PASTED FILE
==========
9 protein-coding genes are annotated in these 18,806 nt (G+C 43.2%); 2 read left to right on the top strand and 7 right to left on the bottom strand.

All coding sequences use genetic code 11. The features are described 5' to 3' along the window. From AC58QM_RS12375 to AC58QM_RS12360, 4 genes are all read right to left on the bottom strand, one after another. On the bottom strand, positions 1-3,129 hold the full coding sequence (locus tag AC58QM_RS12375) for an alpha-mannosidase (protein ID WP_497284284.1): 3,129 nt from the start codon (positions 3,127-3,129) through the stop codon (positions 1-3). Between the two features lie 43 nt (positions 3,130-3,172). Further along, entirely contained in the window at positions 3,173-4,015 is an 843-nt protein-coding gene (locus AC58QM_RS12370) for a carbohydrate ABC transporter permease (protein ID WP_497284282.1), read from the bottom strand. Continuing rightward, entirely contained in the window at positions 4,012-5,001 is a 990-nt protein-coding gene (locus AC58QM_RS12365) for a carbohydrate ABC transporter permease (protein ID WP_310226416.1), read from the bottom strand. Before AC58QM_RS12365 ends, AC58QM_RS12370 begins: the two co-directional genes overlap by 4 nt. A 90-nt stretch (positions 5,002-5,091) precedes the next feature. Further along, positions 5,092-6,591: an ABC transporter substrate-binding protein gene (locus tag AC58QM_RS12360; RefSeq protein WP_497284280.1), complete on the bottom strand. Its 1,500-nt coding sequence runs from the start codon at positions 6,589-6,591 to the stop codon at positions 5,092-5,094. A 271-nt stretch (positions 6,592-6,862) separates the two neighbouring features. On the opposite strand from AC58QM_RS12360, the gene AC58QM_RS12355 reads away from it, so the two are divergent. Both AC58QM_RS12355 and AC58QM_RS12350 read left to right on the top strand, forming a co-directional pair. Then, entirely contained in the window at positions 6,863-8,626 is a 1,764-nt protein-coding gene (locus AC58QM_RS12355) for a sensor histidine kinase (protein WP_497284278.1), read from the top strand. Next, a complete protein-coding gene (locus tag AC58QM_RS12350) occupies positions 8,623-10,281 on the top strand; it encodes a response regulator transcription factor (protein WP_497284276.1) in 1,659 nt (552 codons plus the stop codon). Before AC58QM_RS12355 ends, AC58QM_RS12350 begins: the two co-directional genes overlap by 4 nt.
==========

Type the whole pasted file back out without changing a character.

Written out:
9 protein-coding genes are annotated in these 18,806 nt (G+C 43.2%); 2 read left to right on the top strand and 7 right to left on the bottom strand.

All coding sequences use genetic code 11. The features are described 5' to 3' along the window. From AC58QM_RS12375 to AC58QM_RS12360, 4 genes are all read right to left on the bottom strand, one after another. On the bottom strand, positions 1-3,129 hold the full coding sequence (locus tag AC58QM_RS12375) for an alpha-mannosidase (protein ID WP_497284284.1): 3,129 nt from the start codon (positions 3,127-3,129) through the stop codon (positions 1-3). Between the two features lie 43 nt (positions 3,130-3,172). Further along, entirely contained in the window at positions 3,173-4,015 is an 843-nt protein-coding gene (locus AC58QM_RS12370) for a carbohydrate ABC transporter permease (protein ID WP_497284282.1), read from the bottom strand. Continuing rightward, entirely contained in the window at positions 4,012-5,001 is a 990-nt protein-coding gene (locus AC58QM_RS12365) for a carbohydrate ABC transporter permease (protein ID WP_310226416.1), read from the bottom strand. Before AC58QM_RS12365 ends, AC58QM_RS12370 begins: the two co-directional genes overlap by 4 nt. A 90-nt stretch (positions 5,002-5,091) precedes the next feature. Further along, positions 5,092-6,591: an ABC transporter substrate-binding protein gene (locus tag AC58QM_RS12360; RefSeq protein WP_497284280.1), complete on the bottom strand. Its 1,500-nt coding sequence runs from the start codon at positions 6,589-6,591 to the stop codon at positions 5,092-5,094. A 271-nt stretch (positions 6,592-6,862) separates the two neighbouring features. On the opposite strand from AC58QM_RS12360, the gene AC58QM_RS12355 reads away from it, so the two are divergent. Both AC58QM_RS12355 and AC58QM_RS12350 read left to right on the top strand, forming a co-directional pair. Then, entirely contained in the window at positions 6,863-8,626 is a 1,764-nt protein-coding gene (locus AC58QM_RS12355) for a sensor histidine kinase (protein WP_497284278.1), read from the top strand. Next, a complete protein-coding gene (locus tag AC58QM_RS12350) occupies positions 8,623-10,281 on the top strand; it encodes a response regulator transcription factor (protein WP_497284276.1) in 1,659 nt (552 codons plus the stop codon). Before AC58QM_RS12355 ends, AC58QM_RS12350 begins: the two co-directional genes overlap by 4 nt.